Eye One Strip Reading

What detailed documentation of Eye One capabilities can I get?

For example I’d like to know what measurement mode “correlate” with corr_colorants_count “2” does with all of those extra blue and green patches?

Can I make my own test charts that don’t have all the extra blue and green patches? Bill Atkinson’s targets and reference files for the Eye One don’t operate in that same mode. Upside looks to be more real color patches being measured. What’s the downside?

The green & blue patches are how the i1 & Gretag/X-Rite profiling & measurement apps know which row the user is scanning & if scanning from left-right or vice-versa for programs that allow scanning from both directions.

I had immense difficulties trying to use Bill’s profile targets when I tried to use his original targets & reference files. I would sometimes have to rescan a row up to 5 or more times before getting a successful scan & it would often take me about an hour or so to scan a single A3 page.

When I used his reference files & created new targets using GretagMacbeth Measuretool 5 I would have absolutely no problems whatsoever & can scan in both directions & SO much faster than I could using Bill’s original versions. With the Measuretool reconfigured versions of Bill’s targets I can scan an A3 page in about 15-20mins & that’s using an i1 that’s about 4 or 5 years old (rev A).

As a side note, I believe the Measuretool created targets are far better than Bill’s in every way. Georgio Truchio (sorry if I messed up your name Georgio) came to the same conclusion about Measuretool vs MonacoProfiler targets, showing in easy to understand graphs how the Measuretool targets have many more patches sampling the neutral, near-neutral & pastel/low saturation/low chroma areas of the printer’s gamut. If you have a look at Bill’s targets in a 3D graph in ColorThink, you’ll notice there are very few neutral, near-neutral & pastel/low saturation/low chroma patches. When inspecting the Measuretool targets (original Measuretool targets created in Measuretool using the target creator, not just Bill’s targets rebuilt using Measuretool) it is immediately obvious how many more neutral, near-neutral & pastel/low saturation/low chroma patches there are. There is a huge column of dots going almost inline with L* axis & a bunch more around the L* axis, which are completely absent in Bill’s targets. Even when looking at his targets in photoshop, you can see there are very few neutral & low saturation patches. This can obviously only be a good thing as it is sampling a far greater range of the printer’s gamut.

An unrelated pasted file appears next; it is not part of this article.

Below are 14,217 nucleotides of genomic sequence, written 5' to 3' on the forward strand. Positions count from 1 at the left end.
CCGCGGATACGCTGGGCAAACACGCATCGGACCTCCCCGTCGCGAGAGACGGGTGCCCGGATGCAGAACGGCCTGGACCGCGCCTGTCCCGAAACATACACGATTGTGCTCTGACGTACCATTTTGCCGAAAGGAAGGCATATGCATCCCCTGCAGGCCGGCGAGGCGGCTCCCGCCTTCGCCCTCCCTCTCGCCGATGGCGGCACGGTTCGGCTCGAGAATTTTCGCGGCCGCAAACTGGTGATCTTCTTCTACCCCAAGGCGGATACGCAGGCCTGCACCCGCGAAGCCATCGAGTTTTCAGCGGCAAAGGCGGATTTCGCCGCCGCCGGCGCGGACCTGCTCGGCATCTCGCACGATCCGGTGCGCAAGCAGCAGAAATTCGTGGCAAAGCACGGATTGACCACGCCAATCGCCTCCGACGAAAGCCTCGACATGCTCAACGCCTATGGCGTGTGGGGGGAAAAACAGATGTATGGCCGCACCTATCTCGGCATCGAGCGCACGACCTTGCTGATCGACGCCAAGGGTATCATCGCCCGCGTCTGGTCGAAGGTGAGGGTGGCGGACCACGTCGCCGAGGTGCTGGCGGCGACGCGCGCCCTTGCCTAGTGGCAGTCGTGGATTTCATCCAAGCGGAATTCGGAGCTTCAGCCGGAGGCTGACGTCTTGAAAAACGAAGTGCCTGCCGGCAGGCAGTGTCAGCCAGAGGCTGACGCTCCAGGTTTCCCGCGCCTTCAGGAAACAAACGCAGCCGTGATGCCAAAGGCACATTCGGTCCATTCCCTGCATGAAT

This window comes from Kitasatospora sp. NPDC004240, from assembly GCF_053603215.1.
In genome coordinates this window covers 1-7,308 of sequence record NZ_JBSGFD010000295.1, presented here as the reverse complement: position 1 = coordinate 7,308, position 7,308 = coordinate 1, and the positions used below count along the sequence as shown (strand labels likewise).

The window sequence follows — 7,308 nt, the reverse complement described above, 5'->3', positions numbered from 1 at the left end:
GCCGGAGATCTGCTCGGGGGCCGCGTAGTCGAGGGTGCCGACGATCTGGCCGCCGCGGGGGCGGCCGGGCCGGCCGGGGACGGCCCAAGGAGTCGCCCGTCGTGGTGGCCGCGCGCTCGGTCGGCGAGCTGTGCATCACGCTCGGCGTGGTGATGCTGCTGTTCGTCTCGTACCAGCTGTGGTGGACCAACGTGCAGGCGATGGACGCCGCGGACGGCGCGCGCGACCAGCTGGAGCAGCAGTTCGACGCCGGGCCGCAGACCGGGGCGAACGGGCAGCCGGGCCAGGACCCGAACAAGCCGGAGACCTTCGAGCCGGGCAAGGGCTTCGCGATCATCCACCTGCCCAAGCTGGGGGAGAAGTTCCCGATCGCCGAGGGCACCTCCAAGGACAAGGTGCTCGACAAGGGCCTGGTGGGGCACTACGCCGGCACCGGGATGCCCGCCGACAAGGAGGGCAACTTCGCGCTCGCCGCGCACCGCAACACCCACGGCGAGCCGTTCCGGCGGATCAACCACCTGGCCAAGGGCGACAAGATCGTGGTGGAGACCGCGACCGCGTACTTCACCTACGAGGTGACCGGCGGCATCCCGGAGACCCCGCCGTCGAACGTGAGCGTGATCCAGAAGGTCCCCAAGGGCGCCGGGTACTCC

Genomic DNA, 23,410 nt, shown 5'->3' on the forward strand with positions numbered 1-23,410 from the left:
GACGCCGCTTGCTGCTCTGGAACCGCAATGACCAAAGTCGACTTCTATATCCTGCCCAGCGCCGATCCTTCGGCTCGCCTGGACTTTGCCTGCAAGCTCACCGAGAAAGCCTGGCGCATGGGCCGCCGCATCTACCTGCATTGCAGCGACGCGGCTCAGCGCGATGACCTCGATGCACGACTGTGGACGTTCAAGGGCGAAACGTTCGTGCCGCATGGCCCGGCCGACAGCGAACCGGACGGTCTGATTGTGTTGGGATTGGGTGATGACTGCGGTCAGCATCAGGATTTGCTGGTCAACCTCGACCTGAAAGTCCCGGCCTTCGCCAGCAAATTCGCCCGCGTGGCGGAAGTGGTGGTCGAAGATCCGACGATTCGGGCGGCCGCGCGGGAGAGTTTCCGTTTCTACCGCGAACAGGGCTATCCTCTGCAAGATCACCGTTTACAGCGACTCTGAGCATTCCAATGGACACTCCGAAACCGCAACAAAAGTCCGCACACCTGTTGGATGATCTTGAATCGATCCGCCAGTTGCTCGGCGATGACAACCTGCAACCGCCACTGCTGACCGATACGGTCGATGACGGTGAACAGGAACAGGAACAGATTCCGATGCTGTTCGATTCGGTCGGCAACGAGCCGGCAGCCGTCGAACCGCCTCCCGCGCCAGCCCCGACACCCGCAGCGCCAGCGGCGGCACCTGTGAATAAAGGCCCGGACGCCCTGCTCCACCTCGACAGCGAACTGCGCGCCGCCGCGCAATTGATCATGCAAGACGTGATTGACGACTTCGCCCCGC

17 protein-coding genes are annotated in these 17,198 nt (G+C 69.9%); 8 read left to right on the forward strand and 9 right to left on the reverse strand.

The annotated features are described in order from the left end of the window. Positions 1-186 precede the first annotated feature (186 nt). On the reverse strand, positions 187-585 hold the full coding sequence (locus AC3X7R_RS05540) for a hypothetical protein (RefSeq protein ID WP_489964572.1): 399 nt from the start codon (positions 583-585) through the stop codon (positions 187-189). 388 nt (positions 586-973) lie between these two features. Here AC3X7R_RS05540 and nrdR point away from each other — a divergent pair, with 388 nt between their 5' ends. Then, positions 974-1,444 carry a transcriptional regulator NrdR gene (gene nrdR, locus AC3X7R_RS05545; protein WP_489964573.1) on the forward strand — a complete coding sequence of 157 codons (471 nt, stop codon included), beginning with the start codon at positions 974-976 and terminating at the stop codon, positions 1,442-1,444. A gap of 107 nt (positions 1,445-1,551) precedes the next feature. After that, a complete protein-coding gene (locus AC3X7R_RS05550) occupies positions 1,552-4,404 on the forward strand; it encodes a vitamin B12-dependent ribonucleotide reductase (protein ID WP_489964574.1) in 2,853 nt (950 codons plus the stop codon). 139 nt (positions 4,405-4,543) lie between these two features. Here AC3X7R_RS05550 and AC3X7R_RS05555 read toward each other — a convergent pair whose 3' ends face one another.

As for your question about measuring more “real colours” when using your own targets, there is absolutely no advantage (unless you count using less paper/ink) because whatever number is in the target name, as in TC918, TC1728, TCwhatever, the number indicates the actual colour patches used in creating the profile. The green & blue place-markers are not counted & this can be verified by multiplying the rows by columns & subtracting the green & blue patches & also the empty white patches at the start.

If you’d like me to create some targets for you just PM me with your specifications & I can email them to you. They can be made for any size paper that will fit in the i1 scanning backboard ruler (width that is, length is just about unlimited) & can be up to around 11000 patches max I think.

Hope that helps.

Thank you for the excellent response. I see exactly what you mean about Bill’s targets versus Measuretool targets with their emphasis on different areas of the gamut. Very interesting to me.

I’ve been an ImagePrint user on 9600 and 9800, but now, with my new 9900, I’m using PM5, Eye One, and ColorThink to build and analyze my own profiles.

Currently I’m trying to define a methodology for picking the best 9900 native Epson driver Media Type and Color Density settings for each of my production papers in preparation for building final profiles.

I’m closely examining what happens as I increase Color Density in the Epson Driver: line pair resolution, ink mottling, bleeding, running, paper cockling, black point shift, shadow compression, linearity, chroma gain in some colors, chroma loss in some colors… other effects? I’m trying to understand the tradeoffs so I’ll know WHY to choose one setting over another.